School Age Children
Parenting 5-11 year olds
LGBTIQ parents have many of the same parenting challenges and joys as heterosexual parents.
The Raising Children Network is a fantastic resource for all parents with reliable information and resources to support them in the day-to-day work of raising children. The website has information specific to newborns, babies, toddlers and pre-schoolers.
However, there are some challenges unique to parenting children for LGBTIQ parents. You may want to talk with your child about your sexuality and/or gender identity. School-aged children can understand concepts such as gender, sexual identity, adoption, pregnancy and insemination. They begin to see that not everyone lives in the same circumstances as they do and that there are differences between families. At this age, they may be very focussed on the impacts having an LGBTIQ parent will have on them and how their peers will perceive them. We cannot make our children’s social lives easier or rescue them from their insecurities. However we can reassure them of our love, and be confident and patient with our children’s issues. Our sections on coming out and communicating with your children have lots of helpful information.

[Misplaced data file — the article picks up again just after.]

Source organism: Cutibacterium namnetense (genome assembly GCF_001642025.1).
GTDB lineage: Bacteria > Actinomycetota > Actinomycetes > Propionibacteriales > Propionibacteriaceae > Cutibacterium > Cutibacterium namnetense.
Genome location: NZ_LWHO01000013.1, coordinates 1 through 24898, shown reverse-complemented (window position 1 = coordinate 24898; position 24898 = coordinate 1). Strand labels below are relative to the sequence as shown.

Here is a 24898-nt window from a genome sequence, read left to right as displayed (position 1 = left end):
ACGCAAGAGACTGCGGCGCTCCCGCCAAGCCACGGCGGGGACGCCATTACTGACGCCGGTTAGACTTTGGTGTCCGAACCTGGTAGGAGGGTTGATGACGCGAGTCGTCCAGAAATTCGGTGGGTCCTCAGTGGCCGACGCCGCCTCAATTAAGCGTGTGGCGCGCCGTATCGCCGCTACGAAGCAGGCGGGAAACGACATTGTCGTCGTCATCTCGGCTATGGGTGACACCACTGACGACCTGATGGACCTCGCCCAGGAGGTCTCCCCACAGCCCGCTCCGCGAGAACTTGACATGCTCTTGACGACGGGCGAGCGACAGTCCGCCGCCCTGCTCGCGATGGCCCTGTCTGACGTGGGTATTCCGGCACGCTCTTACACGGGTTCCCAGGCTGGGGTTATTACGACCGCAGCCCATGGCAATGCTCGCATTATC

When children are young, it is a great time to expose them to books about different types of families. It can be hard to find books that are inclusive of a range of families in your usual bookstores.
Good places to start are the:
School-aged children might want to meet other families like their own. Our forum is a good place to connect with other parents. You could also connect your child with the Children’s section of this website and the organisation COLAGE for children of LGBTIQ parents.
If you have a school-aged child, you might be thinking about how best to engage with your child’s school to ensure a safe and supportive environment for them. The Family Equality Council has created a Back to School Tool which is a fantastic resource for parents. Our online forum is also a great place to talk to other parents about how they approached enrolling their children and engaging with their schools.